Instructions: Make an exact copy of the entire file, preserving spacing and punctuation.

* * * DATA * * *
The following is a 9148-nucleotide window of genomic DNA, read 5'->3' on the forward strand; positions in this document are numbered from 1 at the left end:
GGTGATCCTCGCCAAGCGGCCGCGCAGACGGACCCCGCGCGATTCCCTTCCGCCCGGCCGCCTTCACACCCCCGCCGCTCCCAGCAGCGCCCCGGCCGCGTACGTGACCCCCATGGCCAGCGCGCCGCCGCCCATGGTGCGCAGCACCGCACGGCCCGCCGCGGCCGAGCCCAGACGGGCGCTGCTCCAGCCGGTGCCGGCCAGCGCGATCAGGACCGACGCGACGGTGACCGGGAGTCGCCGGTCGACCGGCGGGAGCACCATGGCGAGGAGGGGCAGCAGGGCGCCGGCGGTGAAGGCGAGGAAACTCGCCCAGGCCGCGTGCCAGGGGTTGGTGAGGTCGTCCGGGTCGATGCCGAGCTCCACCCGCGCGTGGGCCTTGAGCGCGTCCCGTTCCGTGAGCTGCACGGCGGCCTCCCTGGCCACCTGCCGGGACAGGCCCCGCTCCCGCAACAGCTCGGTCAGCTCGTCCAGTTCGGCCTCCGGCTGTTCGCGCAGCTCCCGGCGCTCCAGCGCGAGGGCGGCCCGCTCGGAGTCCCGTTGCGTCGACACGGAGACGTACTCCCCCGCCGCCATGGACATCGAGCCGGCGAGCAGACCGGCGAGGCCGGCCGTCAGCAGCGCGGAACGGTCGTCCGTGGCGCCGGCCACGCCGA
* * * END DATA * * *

The following is a 9148-nucleotide window of genomic DNA, read 5'->3' on the forward strand; positions in this document are numbered from 1 at the left end:
GGTGATCCTCGCCAAGCGGCCGCGCAGACGGACCCCGCGCGATTCCCTTCCGCCCGGCCGCCTTCACACCCCCGCCGCTCCCAGCAGCGCCCCGGCCGCGTACGTGACCCCCATGGCCAGCGCGCCGCCGCCCATGGTGCGCAGCACCGCACGGCCCGCCGCGGCCGAGCCCAGACGGGCGCTGCTCCAGCCGGTGCCGGCCAGCGCGATCAGGACCGACGCGACGGTGACCGGGAGTCGCCGGTCGACCGGCGGGAGCACCATGGCGAGGAGGGGCAGCAGGGCGCCGGCGGTGAAGGCGAGGAAACTCGCCCAGGCCGCGTGCCAGGGGTTGGTGAGGTCGTCCGGGTCGATGCCGAGCTCCACCCGCGCGTGGGCCTTGAGCGCGTCCCGTTCCGTGAGCTGCACGGCGGCCTCCCTGGCCACCTGCCGGGACAGGCCCCGCTCCCGCAACAGCTCGGTCAGCTCGTCCAGTTCGGCCTCCGGCTGTTCGCGCAGCTCCCGGCGCTCCAGCGCGAGGGCGGCCCGCTCGGAGTCCCGTTGCGTCGACACGGAGACGTACTCCCCCGCCGCCATGGACATCGAGCCGGCGAGCAGACCGGCGAGGCCGGCCGTCAGCAGCGCGGAACGGTCGTCCGTGGCGCCGGCCACGCCGA